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Realm Walker by Kathleen Collins

Genre: Urban Fantasy
Series: Realm Walker, Book 1
Rating: 3 Stars
Length: 189 Pages
Formats: Kindle
Disclosure: An ARC of this book was provided to me by Carina Press via NetGalley. This rating, review, and all included thoughts and comments are my own.

Problems and Potential Both

In a world that's been knowingly coping and coexisting with magic and magical creatures since the Rending, half-dark fae, half-mage Juliana Norris is a Realm Walker, an officer of the International Law Enforcement Agency that polices the Altered. She is most often assigned to tracking and, when necessary, hunting those nonhuman creatures who are causing trouble with their human neighbors.

Given as she can see the signature that every being leaves as it travels along its way, sort of like a magical scent trail, and identify them by their colors, she is uniquely qualified for the job. The only creatures she can't see, that leave no signature behind in their wake, are demons. That does, however, make more than a little problematic the fact that someone has summoned one and set it on a course of death and destruction straight at Juliana.

Then there's the vampire she once loved, Thomas Kendrick. Seven years ago he took her as his mate, then disappeared from her life before the blood was even dry. Losing him nearly destroyed her. The aftermath of his leaving changed her irrevocably. Now he's returned and is of the opinion that it would be the perfect time to force his way back into her life. Because she obviously doesn't have enough to worry about.

With a demon slaughtering everything in its path and Thomas dogging her every step, Juliana is running out of time to save the city and is in serious danger of losing her heart. The vampire has already proven he is just as capable of ripping it out of her chest as the demon is, and while the demon may provide a bloodier and more deadly sort of evisceration, it may not be the most devastating in the long run.


This series debut by Collins marks the second time in a handful of months where I had to stop a few chapters into a book and make sure there wasn't a preceding book or novella, or even a main series from which this one spun, because I felt like I was missing a lot of previously laid groundwork almost from the very beginning. There's plenty of tidbits of information about things that happened in the past to set up the story, but the characters, their backstory, and significant elements of the world-building are disclosed in a way that seemed far better suited as reminders than introductions.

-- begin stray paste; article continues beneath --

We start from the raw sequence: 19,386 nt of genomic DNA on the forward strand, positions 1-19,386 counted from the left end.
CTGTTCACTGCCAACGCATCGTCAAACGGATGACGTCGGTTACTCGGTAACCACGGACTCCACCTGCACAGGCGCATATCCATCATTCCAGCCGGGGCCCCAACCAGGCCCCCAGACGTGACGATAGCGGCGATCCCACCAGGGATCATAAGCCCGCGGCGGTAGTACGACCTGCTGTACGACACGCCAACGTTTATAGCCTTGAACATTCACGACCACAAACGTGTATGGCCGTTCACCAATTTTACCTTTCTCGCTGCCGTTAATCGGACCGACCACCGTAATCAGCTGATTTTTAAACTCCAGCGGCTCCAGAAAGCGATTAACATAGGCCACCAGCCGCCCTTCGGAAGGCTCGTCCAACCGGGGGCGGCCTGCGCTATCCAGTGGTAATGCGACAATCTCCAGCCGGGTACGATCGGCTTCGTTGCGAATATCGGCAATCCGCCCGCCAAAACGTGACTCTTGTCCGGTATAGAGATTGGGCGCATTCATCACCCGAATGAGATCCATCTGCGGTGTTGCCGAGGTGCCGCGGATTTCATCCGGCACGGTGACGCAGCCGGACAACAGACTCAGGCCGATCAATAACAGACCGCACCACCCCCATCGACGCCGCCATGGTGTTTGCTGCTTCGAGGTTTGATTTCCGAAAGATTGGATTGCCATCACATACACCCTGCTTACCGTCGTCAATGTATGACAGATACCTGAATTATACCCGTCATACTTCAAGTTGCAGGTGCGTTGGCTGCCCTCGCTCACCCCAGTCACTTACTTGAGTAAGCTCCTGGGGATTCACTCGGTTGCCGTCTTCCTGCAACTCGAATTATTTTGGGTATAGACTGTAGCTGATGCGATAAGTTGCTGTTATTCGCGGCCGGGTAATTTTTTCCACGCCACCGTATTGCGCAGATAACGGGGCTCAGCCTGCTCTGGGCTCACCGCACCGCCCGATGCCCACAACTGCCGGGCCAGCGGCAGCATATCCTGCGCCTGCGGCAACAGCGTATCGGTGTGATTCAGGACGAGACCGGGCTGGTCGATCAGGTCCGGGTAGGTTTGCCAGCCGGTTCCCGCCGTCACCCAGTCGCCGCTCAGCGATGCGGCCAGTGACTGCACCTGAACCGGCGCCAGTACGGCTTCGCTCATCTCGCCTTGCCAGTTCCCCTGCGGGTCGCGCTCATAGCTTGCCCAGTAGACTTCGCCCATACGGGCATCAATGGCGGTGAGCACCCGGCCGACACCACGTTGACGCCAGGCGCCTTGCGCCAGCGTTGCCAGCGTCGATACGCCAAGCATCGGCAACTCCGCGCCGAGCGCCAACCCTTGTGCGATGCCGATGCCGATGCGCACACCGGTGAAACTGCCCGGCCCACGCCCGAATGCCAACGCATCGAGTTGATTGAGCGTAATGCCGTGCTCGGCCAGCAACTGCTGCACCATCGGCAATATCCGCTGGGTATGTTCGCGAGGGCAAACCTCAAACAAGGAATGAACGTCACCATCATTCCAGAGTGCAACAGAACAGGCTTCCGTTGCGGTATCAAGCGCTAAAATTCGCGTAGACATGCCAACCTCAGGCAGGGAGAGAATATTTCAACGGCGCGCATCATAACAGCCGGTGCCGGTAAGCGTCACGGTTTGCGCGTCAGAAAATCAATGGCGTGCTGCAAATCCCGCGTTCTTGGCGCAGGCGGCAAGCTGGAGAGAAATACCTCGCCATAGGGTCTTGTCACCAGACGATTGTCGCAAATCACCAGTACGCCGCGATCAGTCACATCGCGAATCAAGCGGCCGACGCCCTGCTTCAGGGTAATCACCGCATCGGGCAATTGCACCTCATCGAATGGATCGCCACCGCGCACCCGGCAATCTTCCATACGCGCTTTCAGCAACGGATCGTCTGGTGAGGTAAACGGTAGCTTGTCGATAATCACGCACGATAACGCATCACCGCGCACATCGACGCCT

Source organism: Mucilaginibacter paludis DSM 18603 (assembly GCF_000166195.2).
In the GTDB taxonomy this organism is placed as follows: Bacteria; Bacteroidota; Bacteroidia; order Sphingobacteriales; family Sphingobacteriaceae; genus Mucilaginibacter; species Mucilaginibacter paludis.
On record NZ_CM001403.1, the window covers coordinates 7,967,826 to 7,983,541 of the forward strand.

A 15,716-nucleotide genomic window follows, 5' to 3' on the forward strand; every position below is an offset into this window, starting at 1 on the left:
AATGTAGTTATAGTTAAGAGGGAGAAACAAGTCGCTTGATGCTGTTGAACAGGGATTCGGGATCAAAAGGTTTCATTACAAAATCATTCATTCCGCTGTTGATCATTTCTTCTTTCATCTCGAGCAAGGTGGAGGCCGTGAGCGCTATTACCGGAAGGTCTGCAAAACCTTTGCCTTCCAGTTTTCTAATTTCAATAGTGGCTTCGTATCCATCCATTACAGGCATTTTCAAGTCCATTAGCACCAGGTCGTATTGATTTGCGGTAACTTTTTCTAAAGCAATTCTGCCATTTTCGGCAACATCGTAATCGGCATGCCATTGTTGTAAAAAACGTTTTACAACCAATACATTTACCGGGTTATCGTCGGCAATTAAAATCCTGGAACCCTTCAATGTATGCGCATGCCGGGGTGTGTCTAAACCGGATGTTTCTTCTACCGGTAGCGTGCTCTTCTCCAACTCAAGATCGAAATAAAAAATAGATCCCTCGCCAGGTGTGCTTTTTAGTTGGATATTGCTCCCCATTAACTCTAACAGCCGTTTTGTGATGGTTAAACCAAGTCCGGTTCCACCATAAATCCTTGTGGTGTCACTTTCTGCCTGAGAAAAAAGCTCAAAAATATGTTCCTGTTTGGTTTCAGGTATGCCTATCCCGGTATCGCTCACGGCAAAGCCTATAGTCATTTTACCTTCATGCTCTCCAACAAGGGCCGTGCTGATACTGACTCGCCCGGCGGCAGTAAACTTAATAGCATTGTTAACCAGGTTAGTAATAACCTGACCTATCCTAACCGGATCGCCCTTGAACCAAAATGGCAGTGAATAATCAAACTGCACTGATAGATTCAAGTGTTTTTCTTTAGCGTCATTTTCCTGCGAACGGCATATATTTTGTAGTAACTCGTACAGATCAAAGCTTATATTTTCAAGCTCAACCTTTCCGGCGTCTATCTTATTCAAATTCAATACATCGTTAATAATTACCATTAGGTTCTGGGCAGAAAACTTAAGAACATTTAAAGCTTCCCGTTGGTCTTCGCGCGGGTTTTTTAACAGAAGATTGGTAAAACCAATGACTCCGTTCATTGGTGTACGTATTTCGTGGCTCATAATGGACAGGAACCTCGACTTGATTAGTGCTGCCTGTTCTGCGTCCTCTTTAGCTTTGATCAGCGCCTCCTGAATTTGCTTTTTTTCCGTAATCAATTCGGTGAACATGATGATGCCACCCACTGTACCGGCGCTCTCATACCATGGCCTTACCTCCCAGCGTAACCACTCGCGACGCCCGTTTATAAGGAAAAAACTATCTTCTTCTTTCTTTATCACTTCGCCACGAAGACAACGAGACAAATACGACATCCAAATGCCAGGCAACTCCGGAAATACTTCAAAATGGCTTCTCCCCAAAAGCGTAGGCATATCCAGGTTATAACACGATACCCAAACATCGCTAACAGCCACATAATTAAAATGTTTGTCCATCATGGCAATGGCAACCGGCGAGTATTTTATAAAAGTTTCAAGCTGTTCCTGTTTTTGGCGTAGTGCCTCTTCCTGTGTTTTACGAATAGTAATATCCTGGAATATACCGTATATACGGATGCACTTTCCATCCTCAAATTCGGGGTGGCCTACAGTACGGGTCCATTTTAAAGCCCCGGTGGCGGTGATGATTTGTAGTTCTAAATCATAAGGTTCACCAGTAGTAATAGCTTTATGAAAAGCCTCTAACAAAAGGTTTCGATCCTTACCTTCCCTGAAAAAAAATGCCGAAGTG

Julianna and Thomas have a lot of personal history, that much is plain, but I never felt like I was given a good grasp of it. Details about their past were either glossed over or doled out in drips and drabs throughout the tale and I couldn't shake the feeling that I was supposed to have already known the whole story before I started the book. Though I'm not really sure how.

That problem wasn't limited to Thomas, either. All of Julianna's friends and acquaintances suffer similarly. There are several who have obvious history with her, but without the all-important context to let me know how and why they were as valuable to her as we're told they are, I never really felt any of those connections. That put a big crimp in the emotional impact of several crucial scenes as the conflict with the Big Bad heated up, and it confused me in general when it came to characters like Raoul and Michael.

And not for nothing, but I'm still not sure how I feel about Thomas. I was completely thrown by the weird way he showed up and inserted himself into Juliana's life, offering sketchy detail on what he does and doesn't know about her origins and her life since he left and making some pretty high-handed demands with all kinds of attitude. My first impression of him was of an overbearing, utterly egotistical asshat, and while that did improve the longer I read, it didn't completely go away.

Maybe it would have if he hadn't kept referring to Juliana as "his bride." Ugh. Not only did that bug me with its repetition, it seemed pretty offensively objectifying to me. Like he didn't see her as her own person with her own identity, she was just his bride. It was weird. Not sexy. Weird.

On the other hand, it quickly becomes clear that Juliana is absolutely everything to him and he would do anything for her. I would have preferred seeing a bit more of that in application, though, and a smidge of honest communication wouldn't have been remiss, either. I'm starting to wonder if there is just no other way to breed conflict between two stubborn, self-sacrificing characters, as often as that has been the sole source of major relationship conflict in stories I've read lately. Still, his devotion to her did temper my negative opinion of the guy and kept him from being utterly unlikable, but he was definitely not to my personal taste in romantic hero types.